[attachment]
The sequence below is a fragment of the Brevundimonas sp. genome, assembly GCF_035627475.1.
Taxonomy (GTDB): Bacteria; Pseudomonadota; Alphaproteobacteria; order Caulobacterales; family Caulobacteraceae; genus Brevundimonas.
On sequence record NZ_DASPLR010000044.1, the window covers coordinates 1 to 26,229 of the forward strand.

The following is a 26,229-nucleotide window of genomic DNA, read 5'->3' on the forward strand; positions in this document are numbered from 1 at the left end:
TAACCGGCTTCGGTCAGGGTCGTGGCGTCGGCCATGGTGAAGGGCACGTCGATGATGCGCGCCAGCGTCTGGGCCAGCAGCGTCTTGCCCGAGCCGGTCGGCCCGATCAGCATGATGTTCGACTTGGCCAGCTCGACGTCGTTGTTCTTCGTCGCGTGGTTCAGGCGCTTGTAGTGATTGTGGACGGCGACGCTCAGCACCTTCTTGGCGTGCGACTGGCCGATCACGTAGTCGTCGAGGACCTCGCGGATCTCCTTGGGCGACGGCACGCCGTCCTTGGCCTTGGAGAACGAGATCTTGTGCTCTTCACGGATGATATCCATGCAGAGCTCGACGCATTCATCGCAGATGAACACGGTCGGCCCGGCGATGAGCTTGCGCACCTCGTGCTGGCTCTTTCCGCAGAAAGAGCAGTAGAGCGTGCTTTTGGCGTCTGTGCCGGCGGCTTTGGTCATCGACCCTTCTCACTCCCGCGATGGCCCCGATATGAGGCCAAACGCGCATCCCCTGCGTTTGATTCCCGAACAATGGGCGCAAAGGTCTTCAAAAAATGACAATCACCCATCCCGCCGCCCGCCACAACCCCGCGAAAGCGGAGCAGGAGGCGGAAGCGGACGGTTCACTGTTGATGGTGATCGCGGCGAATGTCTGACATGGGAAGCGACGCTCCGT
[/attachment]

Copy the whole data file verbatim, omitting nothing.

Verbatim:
The sequence below is a fragment of the Brevundimonas sp. genome, assembly GCF_035627475.1.
Taxonomy (GTDB): Bacteria; Pseudomonadota; Alphaproteobacteria; order Caulobacterales; family Caulobacteraceae; genus Brevundimonas.
On sequence record NZ_DASPLR010000044.1, the window covers coordinates 1 to 26,229 of the forward strand.

The following is a 26,229-nucleotide window of genomic DNA, read 5'->3' on the forward strand; positions in this document are numbered from 1 at the left end:
TAACCGGCTTCGGTCAGGGTCGTGGCGTCGGCCATGGTGAAGGGCACGTCGATGATGCGCGCCAGCGTCTGGGCCAGCAGCGTCTTGCCCGAGCCGGTCGGCCCGATCAGCATGATGTTCGACTTGGCCAGCTCGACGTCGTTGTTCTTCGTCGCGTGGTTCAGGCGCTTGTAGTGATTGTGGACGGCGACGCTCAGCACCTTCTTGGCGTGCGACTGGCCGATCACGTAGTCGTCGAGGACCTCGCGGATCTCCTTGGGCGACGGCACGCCGTCCTTGGCCTTGGAGAACGAGATCTTGTGCTCTTCACGGATGATATCCATGCAGAGCTCGACGCATTCATCGCAGATGAACACGGTCGGCCCGGCGATGAGCTTGCGCACCTCGTGCTGGCTCTTTCCGCAGAAAGAGCAGTAGAGCGTGCTTTTGGCGTCTGTGCCGGCGGCTTTGGTCATCGACCCTTCTCACTCCCGCGATGGCCCCGATATGAGGCCAAACGCGCATCCCCTGCGTTTGATTCCCGAACAATGGGCGCAAAGGTCTTCAAAAAATGACAATCACCCATCCCGCCGCCCGCCACAACCCCGCGAAAGCGGAGCAGGAGGCGGAAGCGGACGGTTCACTGTTGATGGTGATCGCGGCGAATGTCTGACATGGGAAGCGACGCTCCGT